Working conditions at car-maker Renault are under scrutiny after a series of suicides among engineers at the company’s state-of-the-art Technocentre in the Paris suburbs.
An official judicial investigation will seek to establish whether harassment at work played any role in the deaths.
The latest suicide occurred on 16 February. The 38-year-old employee, who was found hanged at his home, left a letter which referred to difficulties at work.
His death came three weeks after a silent march by staff in memory of two colleagues who committed suicide while working at the site – one in October 2006, the other in January this year. One of the men had thrown himself from the fifth floor of the building, while the other was found drowned in a nearby lake.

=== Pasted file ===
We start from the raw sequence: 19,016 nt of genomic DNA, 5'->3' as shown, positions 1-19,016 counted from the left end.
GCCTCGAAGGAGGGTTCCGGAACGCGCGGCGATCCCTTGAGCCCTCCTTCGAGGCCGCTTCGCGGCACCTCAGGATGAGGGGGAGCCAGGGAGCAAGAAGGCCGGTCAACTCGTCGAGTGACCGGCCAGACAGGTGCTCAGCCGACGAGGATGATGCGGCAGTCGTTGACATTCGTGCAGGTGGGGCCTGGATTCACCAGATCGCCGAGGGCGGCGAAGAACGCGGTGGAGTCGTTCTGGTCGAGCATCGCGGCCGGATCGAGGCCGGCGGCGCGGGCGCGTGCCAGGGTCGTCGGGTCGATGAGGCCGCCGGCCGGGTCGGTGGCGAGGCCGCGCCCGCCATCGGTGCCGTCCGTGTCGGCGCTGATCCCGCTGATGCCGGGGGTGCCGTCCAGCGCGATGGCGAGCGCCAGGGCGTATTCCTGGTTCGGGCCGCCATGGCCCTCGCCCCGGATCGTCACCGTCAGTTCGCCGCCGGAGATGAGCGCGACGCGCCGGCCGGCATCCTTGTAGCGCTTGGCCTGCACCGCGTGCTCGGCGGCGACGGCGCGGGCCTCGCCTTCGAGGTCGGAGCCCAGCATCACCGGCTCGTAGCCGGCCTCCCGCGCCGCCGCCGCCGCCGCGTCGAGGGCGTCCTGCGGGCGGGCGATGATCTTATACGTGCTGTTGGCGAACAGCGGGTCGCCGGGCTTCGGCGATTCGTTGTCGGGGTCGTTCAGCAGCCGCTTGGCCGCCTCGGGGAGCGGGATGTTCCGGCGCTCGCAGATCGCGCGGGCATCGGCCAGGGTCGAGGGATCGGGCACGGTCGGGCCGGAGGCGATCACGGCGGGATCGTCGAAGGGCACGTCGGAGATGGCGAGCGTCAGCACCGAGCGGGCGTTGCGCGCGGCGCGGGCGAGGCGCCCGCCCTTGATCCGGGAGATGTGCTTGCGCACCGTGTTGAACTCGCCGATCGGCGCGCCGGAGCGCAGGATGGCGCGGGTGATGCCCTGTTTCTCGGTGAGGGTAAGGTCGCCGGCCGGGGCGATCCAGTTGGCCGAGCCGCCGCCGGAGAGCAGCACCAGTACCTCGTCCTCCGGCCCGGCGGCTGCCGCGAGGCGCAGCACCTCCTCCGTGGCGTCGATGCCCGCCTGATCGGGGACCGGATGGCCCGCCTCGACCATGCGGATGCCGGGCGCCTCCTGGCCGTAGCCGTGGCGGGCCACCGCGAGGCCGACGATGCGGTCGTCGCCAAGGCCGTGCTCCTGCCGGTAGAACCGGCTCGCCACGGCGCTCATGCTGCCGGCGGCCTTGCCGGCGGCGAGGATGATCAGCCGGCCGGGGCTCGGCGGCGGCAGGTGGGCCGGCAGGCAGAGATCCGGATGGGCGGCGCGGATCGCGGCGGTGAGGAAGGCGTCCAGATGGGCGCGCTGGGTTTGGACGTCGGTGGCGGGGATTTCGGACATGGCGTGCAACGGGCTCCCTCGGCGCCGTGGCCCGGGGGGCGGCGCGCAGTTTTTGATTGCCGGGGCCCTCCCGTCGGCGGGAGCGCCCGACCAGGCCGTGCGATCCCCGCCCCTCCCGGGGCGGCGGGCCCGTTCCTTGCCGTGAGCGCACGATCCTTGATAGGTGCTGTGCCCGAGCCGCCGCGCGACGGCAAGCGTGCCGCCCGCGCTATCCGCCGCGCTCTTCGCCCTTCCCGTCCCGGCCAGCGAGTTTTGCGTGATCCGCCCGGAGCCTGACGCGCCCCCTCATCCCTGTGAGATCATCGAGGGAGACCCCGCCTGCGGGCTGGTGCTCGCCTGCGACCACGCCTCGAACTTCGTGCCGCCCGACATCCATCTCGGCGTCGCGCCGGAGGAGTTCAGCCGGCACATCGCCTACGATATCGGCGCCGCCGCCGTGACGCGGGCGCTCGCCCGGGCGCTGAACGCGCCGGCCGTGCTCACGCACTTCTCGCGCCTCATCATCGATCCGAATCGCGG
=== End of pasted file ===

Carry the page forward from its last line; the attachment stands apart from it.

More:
A representative of one staff union said the suicides should be considered as “accidents in the workplace”, claiming that the three men had been subject to criticism of their work in front of colleagues. One of the men left his computer screen on showing notes of an interview with his superiors, the union rep revealed.
The union is convinced the deaths were due to harassment by senior managers, and highlighted a new tactic where managers make remarks about staff in front of colleagues. The company categorically denied that the “method” was official policy.
A Renault spokeswoman said official findings from an investigation into the first suicide had not established a link with working conditions. The findings of its investigation into the second suicide have yet to be published, and the company said it will not be commenting before that.
“These suicides have a been a terrible shock to everyone at Renault, but this does not mean one should call into question the whole of the company’s highly-developed HR policy,” the spokeswoman said.